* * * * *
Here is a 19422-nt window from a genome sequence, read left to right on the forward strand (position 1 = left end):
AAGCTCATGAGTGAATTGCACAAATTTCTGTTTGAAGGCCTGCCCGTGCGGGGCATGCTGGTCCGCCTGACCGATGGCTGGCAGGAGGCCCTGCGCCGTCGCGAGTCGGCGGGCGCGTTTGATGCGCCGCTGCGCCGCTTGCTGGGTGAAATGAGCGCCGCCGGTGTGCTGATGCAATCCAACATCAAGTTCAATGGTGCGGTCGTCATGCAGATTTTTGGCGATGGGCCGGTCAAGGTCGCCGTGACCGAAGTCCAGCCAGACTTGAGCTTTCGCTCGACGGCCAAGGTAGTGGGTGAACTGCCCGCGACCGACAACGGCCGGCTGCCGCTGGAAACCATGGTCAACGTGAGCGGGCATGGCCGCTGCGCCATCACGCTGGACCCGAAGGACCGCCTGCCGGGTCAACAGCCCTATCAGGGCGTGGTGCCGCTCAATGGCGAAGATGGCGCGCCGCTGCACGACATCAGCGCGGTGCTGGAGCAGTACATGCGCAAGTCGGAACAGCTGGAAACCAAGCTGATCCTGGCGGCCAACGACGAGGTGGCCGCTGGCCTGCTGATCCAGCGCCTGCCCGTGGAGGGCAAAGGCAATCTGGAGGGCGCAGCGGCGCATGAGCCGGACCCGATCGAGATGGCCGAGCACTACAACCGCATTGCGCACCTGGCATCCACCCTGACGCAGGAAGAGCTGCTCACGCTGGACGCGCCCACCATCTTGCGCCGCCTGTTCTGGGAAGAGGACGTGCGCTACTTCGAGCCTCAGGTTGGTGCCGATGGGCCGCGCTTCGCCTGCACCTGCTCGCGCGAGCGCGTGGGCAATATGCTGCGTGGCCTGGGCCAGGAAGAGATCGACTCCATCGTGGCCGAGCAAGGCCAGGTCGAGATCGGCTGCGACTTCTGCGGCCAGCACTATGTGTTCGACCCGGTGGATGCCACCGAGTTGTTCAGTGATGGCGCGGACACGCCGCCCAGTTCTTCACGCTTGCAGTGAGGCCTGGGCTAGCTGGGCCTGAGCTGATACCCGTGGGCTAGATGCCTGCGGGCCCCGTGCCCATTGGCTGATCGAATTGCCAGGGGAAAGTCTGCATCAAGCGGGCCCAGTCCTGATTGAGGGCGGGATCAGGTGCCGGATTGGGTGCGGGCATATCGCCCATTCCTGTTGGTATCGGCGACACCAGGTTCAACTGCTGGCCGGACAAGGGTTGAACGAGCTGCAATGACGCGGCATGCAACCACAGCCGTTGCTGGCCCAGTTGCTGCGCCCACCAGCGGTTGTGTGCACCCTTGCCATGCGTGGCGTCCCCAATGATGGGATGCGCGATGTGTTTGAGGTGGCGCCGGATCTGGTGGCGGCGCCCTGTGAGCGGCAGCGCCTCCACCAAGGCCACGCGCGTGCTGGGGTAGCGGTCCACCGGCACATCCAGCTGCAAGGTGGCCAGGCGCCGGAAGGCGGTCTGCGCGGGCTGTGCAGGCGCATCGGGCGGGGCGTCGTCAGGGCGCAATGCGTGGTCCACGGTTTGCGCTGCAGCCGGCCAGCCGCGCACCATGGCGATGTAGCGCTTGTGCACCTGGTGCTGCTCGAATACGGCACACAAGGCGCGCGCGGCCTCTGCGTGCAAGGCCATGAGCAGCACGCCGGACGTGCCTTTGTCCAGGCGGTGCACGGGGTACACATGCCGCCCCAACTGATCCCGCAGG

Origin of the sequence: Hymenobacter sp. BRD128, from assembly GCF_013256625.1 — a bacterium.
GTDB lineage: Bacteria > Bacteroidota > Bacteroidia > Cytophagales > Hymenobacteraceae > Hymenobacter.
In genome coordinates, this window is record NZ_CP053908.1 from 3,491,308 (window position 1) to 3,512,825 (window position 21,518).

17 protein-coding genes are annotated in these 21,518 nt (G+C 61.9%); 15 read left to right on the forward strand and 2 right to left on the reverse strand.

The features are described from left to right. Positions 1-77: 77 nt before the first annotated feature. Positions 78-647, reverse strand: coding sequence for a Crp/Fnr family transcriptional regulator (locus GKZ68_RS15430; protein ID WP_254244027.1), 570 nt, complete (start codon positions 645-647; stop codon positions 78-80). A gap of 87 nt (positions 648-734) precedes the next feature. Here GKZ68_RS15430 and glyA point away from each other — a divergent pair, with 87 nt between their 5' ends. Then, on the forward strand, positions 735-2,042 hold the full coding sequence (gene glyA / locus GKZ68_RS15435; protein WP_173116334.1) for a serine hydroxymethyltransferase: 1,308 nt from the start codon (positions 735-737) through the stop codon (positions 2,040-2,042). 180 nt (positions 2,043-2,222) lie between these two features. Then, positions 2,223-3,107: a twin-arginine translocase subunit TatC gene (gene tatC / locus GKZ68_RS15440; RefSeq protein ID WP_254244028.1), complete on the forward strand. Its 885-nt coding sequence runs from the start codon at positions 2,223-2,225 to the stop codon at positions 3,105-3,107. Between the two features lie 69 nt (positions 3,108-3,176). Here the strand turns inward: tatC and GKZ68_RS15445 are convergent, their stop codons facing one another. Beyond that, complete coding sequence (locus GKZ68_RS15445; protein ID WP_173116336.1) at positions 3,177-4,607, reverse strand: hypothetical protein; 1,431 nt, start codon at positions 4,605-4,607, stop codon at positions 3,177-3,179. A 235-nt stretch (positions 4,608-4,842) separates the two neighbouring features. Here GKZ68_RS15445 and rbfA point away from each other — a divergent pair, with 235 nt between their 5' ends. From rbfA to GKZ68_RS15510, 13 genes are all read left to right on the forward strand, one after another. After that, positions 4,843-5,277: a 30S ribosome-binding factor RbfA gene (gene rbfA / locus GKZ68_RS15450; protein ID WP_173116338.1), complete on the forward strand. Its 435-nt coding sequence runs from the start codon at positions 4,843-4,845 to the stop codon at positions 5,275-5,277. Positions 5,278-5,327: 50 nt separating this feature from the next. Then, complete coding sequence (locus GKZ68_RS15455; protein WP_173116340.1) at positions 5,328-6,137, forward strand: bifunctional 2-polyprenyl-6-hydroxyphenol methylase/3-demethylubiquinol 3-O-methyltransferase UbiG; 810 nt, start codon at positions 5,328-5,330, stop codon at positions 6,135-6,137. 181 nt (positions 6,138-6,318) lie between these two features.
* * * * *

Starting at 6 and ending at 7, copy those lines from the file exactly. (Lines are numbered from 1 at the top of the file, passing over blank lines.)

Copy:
17 protein-coding genes are annotated in these 21,518 nt (G+C 61.9%); 15 read left to right on the forward strand and 2 right to left on the reverse strand.

The features are described from left to right. Positions 1-77: 77 nt before the first annotated feature. Positions 78-647, reverse strand: coding sequence for a Crp/Fnr family transcriptional regulator (locus GKZ68_RS15430; protein ID WP_254244027.1), 570 nt, complete (start codon positions 645-647; stop codon positions 78-80). A gap of 87 nt (positions 648-734) precedes the next feature. Here GKZ68_RS15430 and glyA point away from each other — a divergent pair, with 87 nt between their 5' ends. Then, on the forward strand, positions 735-2,042 hold the full coding sequence (gene glyA / locus GKZ68_RS15435; protein WP_173116334.1) for a serine hydroxymethyltransferase: 1,308 nt from the start codon (positions 735-737) through the stop codon (positions 2,040-2,042). 180 nt (positions 2,043-2,222) lie between these two features. Then, positions 2,223-3,107: a twin-arginine translocase subunit TatC gene (gene tatC / locus GKZ68_RS15440; RefSeq protein ID WP_254244028.1), complete on the forward strand. Its 885-nt coding sequence runs from the start codon at positions 2,223-2,225 to the stop codon at positions 3,105-3,107. Between the two features lie 69 nt (positions 3,108-3,176). Here the strand turns inward: tatC and GKZ68_RS15445 are convergent, their stop codons facing one another. Beyond that, complete coding sequence (locus GKZ68_RS15445; protein ID WP_173116336.1) at positions 3,177-4,607, reverse strand: hypothetical protein; 1,431 nt, start codon at positions 4,605-4,607, stop codon at positions 3,177-3,179. A 235-nt stretch (positions 4,608-4,842) separates the two neighbouring features. Here GKZ68_RS15445 and rbfA point away from each other — a divergent pair, with 235 nt between their 5' ends. From rbfA to GKZ68_RS15510, 13 genes are all read left to right on the forward strand, one after another. After that, positions 4,843-5,277: a 30S ribosome-binding factor RbfA gene (gene rbfA / locus GKZ68_RS15450; protein ID WP_173116338.1), complete on the forward strand. Its 435-nt coding sequence runs from the start codon at positions 4,843-4,845 to the stop codon at positions 5,275-5,277. Positions 5,278-5,327: 50 nt separating this feature from the next. Then, complete coding sequence (locus GKZ68_RS15455; protein WP_173116340.1) at positions 5,328-6,137, forward strand: bifunctional 2-polyprenyl-6-hydroxyphenol methylase/3-demethylubiquinol 3-O-methyltransferase UbiG; 810 nt, start codon at positions 5,328-5,330, stop codon at positions 6,135-6,137. 181 nt (positions 6,138-6,318) lie between these two features.